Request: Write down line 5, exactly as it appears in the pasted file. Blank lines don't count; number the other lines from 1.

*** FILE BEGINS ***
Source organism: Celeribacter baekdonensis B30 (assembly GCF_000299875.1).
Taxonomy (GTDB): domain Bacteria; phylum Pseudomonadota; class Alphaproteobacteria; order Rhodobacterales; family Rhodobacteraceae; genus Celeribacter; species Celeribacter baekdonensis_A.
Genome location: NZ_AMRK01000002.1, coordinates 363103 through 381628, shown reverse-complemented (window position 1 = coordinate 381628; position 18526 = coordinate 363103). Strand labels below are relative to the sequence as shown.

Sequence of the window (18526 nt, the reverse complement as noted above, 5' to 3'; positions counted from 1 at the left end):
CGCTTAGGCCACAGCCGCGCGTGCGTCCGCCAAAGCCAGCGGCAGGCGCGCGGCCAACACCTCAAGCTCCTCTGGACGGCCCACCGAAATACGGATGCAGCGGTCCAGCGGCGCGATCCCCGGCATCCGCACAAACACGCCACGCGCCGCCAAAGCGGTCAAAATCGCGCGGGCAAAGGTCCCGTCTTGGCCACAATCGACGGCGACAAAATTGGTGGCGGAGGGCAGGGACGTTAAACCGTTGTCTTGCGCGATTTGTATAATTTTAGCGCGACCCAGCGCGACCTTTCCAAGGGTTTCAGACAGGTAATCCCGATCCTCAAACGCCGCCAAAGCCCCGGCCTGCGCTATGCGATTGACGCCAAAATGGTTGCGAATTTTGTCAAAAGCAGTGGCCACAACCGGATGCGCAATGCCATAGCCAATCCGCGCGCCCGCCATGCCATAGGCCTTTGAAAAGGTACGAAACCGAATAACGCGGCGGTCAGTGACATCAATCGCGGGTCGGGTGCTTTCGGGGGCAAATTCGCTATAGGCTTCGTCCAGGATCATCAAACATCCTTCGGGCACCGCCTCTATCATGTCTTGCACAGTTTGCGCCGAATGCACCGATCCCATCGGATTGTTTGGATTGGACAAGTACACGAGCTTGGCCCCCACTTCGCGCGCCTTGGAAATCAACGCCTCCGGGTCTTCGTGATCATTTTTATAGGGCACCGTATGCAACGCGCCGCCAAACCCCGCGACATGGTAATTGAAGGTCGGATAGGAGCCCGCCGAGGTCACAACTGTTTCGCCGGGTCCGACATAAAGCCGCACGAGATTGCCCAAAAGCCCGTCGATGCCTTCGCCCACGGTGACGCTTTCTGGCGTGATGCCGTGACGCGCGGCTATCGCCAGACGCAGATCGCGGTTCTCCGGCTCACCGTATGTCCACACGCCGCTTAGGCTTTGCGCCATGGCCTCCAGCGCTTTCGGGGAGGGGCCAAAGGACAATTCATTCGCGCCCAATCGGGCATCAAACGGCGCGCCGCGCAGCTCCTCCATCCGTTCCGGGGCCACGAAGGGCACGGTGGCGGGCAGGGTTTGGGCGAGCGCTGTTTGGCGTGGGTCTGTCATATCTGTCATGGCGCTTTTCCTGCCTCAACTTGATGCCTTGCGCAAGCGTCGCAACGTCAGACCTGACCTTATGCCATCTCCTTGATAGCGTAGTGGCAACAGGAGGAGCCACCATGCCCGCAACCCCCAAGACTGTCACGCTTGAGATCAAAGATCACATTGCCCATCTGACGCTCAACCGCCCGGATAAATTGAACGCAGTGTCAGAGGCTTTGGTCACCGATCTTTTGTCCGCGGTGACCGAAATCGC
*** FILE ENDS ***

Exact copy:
CGCTTAGGCCACAGCCGCGCGTGCGTCCGCCAAAGCCAGCGGCAGGCGCGCGGCCAACACCTCAAGCTCCTCTGGACGGCCCACCGAAATACGGATGCAGCGGTCCAGCGGCGCGATCCCCGGCATCCGCACAAACACGCCACGCGCCGCCAAAGCGGTCAAAATCGCGCGGGCAAAGGTCCCGTCTTGGCCACAATCGACGGCGACAAAATTGGTGGCGGAGGGCAGGGACGTTAAACCGTTGTCTTGCGCGATTTGTATAATTTTAGCGCGACCCAGCGCGACCTTTCCAAGGGTTTCAGACAGGTAATCCCGATCCTCAAACGCCGCCAAAGCCCCGGCCTGCGCTATGCGATTGACGCCAAAATGGTTGCGAATTTTGTCAAAAGCAGTGGCCACAACCGGATGCGCAATGCCATAGCCAATCCGCGCGCCCGCCATGCCATAGGCCTTTGAAAAGGTACGAAACCGAATAACGCGGCGGTCAGTGACATCAATCGCGGGTCGGGTGCTTTCGGGGGCAAATTCGCTATAGGCTTCGTCCAGGATCATCAAACATCCTTCGGGCACCGCCTCTATCATGTCTTGCACAGTTTGCGCCGAATGCACCGATCCCATCGGATTGTTTGGATTGGACAAGTACACGAGCTTGGCCCCCACTTCGCGCGCCTTGGAAATCAACGCCTCCGGGTCTTCGTGATCATTTTTATAGGGCACCGTATGCAACGCGCCGCCAAACCCCGCGACATGGTAATTGAAGGTCGGATAGGAGCCCGCCGAGGTCACAACTGTTTCGCCGGGTCCGACATAAAGCCGCACGAGATTGCCCAAAAGCCCGTCGATGCCTTCGCCCACGGTGACGCTTTCTGGCGTGATGCCGTGACGCGCGGCTATCGCCAGACGCAGATCGCGGTTCTCCGGCTCACCGTATGTCCACACGCCGCTTAGGCTTTGCGCCATGGCCTCCAGCGCTTTCGGGGAGGGGCCAAAGGACAATTCATTCGCGCCCAATCGGGCATCAAACGGCGCGCCGCGCAGCTCCTCCATCCGTTCCGGGGCCACGAAGGGCACGGTGGCGGGCAGGGTTTGGGCGAGCGCTGTTTGGCGTGGGTCTGTCATATCTGTCATGGCGCTTTTCCTGCCTCAACTTGATGCCTTGCGCAAGCGTCGCAACGTCAGACCTGACCTTATGCCATCTCCTTGATAGCGTAGTGGCAACAGGAGGAGCCACCATGCCCGCAACCCCCAAGACTGTCACGCTTGAGATCAAAGATCACATTGCCCATCTGACGCTCAACCGCCCGGATAAATTGAACGCAGTGTCAGAGGCTTTGGTCACCGATCTTTTGTCCGCGGTGACCGAAATCGC